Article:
How Orange Peels Are Saving The World
Though they’re usually tossed in the trash, orange peels are rapidly becoming a superpower in the sustainability sphere. The trend towards reuse rather than new design to address problems is a flourishing one in the world of eco-conscious design– particularly with regard to finding creative ways for repurposing food waste. From beer made with bread to bars made with beer, both new and old food companies are rushing to capitalize on otherwise squandered resources.
Of course, the transition from food waste to new food product isn’t that big a leap to make; it’s still all food, after all. But in the course of the last few years, the reuse of food waste has begun to branch out into other sectors– and no one is doing it better than orange peels.
Seriously–at this point, we’re probably only a year away from the epic superhero origin story of orange peels. (You think I’m kidding but if they’ll make an emoji movie, they’ll make anything. These are the times we live in, folks.)
While orange peels don’t seem like they would add up to much (it’s not like you’re sitting down to eat five oranges in a row–or maybe you are, in which case: live your truth), they’re actually a sizable source of waste. Since the 1980s, orange production has continued to grow across the world, and in 2014, orange production clocked in at 68,925,200 tons, with much of that figure being used to make products like jams, marmalades, and juices–all of which result in the waste of orange peels at a massive scale (around 3.8 million tons of waste a year).
Fortunately, science has answered with a myriad of solutions. Like many other food waste products, orange peels are being eyed as a potential biofuel. Leading the research is the Orange Peel Exploitation Company, whose acronym amusingly shortens to OPEC (better known throughout the world as the acronym for the ever-controversial Organization of the Petroleum Exporting Countries).
With researchers based at universities across the world (in Sao Paolo, York, Cordoba, and beyond), the project is investigating the feasibility of bio-refinery for orange peels, with the potential to create bio-ethanol biofuel, among other products.
In 2014, the world produced around 68,925,200 tons of oranges, with much of that figure being used to make products like jams, marmalades, and juices– all of which result in around 3.8 million tons of orange peel waste per year.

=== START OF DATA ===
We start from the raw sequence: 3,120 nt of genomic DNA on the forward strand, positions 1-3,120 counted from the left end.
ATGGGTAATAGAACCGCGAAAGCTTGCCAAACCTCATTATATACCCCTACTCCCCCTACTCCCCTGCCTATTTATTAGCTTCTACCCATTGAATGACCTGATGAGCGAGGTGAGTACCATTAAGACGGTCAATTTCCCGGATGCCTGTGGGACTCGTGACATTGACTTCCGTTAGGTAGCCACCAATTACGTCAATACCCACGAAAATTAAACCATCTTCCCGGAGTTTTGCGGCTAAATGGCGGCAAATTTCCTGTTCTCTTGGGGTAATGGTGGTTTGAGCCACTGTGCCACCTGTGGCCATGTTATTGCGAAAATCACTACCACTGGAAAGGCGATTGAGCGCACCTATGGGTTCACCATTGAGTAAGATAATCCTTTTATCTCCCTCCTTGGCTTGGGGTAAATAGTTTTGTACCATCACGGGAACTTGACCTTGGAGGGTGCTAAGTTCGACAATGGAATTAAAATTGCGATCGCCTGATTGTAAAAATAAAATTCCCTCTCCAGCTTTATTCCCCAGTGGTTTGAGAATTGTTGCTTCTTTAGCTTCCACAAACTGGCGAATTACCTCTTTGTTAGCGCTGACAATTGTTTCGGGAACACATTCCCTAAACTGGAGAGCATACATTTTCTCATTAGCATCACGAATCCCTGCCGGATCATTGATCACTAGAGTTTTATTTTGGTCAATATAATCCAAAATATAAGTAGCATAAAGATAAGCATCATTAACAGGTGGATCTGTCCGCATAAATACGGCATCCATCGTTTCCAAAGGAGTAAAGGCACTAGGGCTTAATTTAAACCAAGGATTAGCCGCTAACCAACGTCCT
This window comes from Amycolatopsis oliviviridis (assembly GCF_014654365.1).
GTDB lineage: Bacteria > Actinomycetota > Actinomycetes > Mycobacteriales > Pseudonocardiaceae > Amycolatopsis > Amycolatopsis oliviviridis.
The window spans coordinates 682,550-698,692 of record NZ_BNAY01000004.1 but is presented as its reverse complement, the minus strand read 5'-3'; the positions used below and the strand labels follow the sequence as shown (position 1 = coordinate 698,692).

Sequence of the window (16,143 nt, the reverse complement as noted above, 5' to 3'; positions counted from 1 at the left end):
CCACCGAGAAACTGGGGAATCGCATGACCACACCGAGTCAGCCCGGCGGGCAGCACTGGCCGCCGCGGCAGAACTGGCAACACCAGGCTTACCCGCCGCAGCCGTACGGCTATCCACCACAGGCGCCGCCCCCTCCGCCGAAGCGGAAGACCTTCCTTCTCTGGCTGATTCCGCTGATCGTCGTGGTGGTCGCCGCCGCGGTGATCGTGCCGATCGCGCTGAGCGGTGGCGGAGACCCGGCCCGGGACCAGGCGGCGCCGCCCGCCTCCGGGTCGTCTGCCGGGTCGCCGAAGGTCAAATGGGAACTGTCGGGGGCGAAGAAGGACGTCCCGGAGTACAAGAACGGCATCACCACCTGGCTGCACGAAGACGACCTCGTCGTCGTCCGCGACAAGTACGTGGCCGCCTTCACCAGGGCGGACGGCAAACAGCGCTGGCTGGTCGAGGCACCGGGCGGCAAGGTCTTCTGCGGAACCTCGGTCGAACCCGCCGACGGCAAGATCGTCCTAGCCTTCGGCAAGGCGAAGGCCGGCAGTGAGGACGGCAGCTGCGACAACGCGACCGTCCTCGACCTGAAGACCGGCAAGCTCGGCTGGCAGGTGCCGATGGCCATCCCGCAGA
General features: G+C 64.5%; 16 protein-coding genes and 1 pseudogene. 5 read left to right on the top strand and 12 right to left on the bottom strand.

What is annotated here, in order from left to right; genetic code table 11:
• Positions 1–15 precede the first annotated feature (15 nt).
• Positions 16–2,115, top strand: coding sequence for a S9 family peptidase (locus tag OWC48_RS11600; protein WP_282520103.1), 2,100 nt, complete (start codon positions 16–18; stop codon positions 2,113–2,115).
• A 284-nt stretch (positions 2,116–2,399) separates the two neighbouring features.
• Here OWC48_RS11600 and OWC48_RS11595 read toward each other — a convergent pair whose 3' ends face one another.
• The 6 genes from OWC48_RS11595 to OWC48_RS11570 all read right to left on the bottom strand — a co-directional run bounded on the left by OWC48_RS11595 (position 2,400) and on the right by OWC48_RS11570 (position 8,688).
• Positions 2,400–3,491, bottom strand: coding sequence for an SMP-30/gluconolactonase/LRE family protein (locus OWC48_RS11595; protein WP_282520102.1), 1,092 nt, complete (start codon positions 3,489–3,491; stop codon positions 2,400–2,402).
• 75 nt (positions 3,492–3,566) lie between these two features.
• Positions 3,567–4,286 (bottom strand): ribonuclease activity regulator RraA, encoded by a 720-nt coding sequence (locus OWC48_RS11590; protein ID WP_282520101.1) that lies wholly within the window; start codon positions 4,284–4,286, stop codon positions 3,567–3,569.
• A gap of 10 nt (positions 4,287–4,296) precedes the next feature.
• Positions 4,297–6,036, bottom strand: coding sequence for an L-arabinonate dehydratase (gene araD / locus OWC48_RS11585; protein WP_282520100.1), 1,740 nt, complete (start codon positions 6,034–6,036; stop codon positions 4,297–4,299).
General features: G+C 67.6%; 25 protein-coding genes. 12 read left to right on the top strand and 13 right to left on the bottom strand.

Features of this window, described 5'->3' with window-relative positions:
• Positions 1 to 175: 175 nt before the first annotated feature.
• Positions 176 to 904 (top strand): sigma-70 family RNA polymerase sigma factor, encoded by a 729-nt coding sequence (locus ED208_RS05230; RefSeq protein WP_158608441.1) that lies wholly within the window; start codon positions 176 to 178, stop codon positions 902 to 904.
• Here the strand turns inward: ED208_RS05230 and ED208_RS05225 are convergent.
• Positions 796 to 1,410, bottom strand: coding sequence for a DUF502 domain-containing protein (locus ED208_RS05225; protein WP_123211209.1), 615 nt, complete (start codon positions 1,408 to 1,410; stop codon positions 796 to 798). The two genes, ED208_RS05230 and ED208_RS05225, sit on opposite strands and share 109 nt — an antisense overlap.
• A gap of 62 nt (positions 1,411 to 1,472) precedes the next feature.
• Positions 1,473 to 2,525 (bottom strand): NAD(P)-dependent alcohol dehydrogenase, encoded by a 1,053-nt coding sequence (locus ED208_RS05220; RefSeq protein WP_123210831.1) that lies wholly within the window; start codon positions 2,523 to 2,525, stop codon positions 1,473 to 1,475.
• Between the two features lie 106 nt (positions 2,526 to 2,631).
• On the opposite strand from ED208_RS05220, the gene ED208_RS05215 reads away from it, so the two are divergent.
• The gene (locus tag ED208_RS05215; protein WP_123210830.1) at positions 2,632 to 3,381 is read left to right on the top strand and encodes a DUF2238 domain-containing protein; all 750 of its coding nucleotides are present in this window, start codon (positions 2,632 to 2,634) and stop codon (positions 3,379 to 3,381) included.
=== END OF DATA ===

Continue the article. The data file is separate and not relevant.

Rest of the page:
In a more restorative capacity, a Princeton project started in the mid-1990s involved purposefully dumping 1,000 truck loads of orange peels (about 12,000 tons) onto a barren pasture in a national park in Costa Rica, but a year after the project began, it was shut down, after a lawsuit was filed claiming the act constituted the degradation of national park.
Fifteen years later, the land was revisited while reviewing potential sites for a different study, and researchers discovered that in the intervening years– independent of any additional intervention– there had been a 176% increase in biomass across the seven acres, which restored a previously lush forest to its original splendor. In addition, the researchers found that the area where the orange peels had been deposited now boasted richer soil, more tree-species richness, and more forest canopy closure than nearby areas.
“An awful lot of [environmental] problems can be alleviated if the private sector and the environmental community work together. I’m confident we’ll find many more opportunities to use the ‘leftovers’ from industrial food production to bring back tropical forests. That’s recycling at its best,” co-author of the project, David Wilcove, affirmed at press time.